The Alliance for Appalachia is a regional coalition of 13 groups in 5 states working to end mountaintop removal coal mining and support the creation of a just, sustainable economy in Appalachia. Members include: Coal River Mountain Watch, SouthWings, Kentuckians For The Commonwealth, Ohio Valley Environmental Coalition, Save Our Cumberland Mountains, Southern Appalachian Mountain Stewards, West Virginia Highlands Conservancy, The Appalachian Citizens Law Center, Appalshop, Heartwood, Mountain Association for Community Economic Development and Appalachian Voices.
Visit TheAllianceforAppalachia.org for more information.
Press Release from Rep. Frank Pallone, Jr.
LAWMAKERS INTRODUCE BIPARTISAN LEGISLATION TO PROHIBIT DUMPING OF INDUSTRIAL WASTE INTO RIVERS AND STREAMS
FOR IMMEDIATE RELEASE March 4, 2009
CONTACT: Andrew Souvall / Pallone (202) 225-4671
Abigail Shilling / Reichert (202) 225-7761
Stuart Perelmuter / Yarmuth (202) 225-5401
Washington, D.C. — U.S. Reps. Frank Pallone, Jr (D-NJ), Dave Reichert (R-WA), and John Yarmuth (D-KY) were joined by 114 of their colleagues in introducing bipartisan legislation today that would prohibit the dumping of industrial waste into rivers and streams.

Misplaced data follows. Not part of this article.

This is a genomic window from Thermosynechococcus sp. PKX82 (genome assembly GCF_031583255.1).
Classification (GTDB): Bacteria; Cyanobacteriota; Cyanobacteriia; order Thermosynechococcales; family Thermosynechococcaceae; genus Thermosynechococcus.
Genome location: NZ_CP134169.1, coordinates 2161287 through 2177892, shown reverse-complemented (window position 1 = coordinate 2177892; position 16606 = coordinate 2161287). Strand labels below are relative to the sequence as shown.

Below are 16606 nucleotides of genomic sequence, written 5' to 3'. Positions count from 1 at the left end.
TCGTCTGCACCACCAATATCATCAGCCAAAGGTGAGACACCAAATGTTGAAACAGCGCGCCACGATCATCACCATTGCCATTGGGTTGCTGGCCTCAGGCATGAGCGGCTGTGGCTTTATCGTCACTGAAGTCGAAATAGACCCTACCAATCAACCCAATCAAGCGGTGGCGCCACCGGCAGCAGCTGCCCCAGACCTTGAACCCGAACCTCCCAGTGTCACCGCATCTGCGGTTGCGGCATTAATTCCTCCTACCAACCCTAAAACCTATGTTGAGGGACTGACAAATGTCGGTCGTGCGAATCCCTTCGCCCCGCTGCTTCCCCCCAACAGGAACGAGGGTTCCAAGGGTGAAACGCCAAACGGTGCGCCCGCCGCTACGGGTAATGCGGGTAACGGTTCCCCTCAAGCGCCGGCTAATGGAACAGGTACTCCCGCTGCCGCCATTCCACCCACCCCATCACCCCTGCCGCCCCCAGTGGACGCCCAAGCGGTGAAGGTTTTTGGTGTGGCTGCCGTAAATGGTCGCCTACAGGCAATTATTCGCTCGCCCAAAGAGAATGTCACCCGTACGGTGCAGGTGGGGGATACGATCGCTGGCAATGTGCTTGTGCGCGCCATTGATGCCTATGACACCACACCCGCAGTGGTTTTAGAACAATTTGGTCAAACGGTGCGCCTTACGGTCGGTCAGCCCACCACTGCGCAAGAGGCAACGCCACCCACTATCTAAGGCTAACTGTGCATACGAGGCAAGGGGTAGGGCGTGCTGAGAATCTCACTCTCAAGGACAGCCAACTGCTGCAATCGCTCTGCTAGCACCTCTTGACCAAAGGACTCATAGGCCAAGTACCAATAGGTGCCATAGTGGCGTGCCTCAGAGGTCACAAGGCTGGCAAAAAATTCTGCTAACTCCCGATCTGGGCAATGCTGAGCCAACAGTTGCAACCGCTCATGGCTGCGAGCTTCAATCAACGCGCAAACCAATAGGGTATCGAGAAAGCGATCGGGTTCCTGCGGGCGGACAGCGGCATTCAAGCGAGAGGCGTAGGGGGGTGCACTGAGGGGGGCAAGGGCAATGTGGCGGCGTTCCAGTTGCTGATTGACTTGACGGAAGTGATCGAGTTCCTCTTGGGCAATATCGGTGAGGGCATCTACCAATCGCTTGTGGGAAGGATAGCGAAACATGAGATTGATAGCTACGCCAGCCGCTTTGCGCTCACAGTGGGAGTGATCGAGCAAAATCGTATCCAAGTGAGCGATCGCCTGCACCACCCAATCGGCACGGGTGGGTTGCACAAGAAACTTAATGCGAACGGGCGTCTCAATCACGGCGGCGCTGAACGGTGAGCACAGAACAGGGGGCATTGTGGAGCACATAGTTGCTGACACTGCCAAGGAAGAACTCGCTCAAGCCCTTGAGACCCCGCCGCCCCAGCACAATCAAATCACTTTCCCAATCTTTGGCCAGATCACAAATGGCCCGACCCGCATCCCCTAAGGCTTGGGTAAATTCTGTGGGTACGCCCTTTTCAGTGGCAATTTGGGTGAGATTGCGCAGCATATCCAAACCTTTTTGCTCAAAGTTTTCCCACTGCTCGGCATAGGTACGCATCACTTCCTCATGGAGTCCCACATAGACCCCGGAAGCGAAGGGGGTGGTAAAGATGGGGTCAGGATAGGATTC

The Clean Water Protection Act of 2009 protects the definition of ‘fill material’ in the Clean Water Act from being expanded to include mining wastes and other pollutants. The legislation restores the prohibition on using waste as “fill” that had been included in the U.S. Army Corps of Engineers’ regulations since 1977.
The legislation will create a statutory definition of “fill material” that expressly excludes waste materials and will clarify environmental law consistent with the purpose of the Clean Water Act- to restore and maintain the chemical, physical and biological integrity of the nation’s waters.
Since 1970, more than 470 mountains in central Appalachia have been blown to bits and a million and a half acres of hardwood forests have been destroyed due to mountaintop removal. The U.S. Environmental Protection Agency reported in 2003 that more than 1,200 miles of headwater streams were buried and polluted by the toxic waste from this destructive method of mining. The report also found that the impacts of mountaintop removal valley fills will ultimately have a “disproportionately large impact on the total aquatic genetic diversity of the nation.”
The health problems caused by exposure to these chemicals and heavy metals include cancer, organ failure and learning disabilities. In addition, there have been multiple cases of children suffering from asthma, headaches, nausea and other symptoms likely due to toxic contamination from coal dust.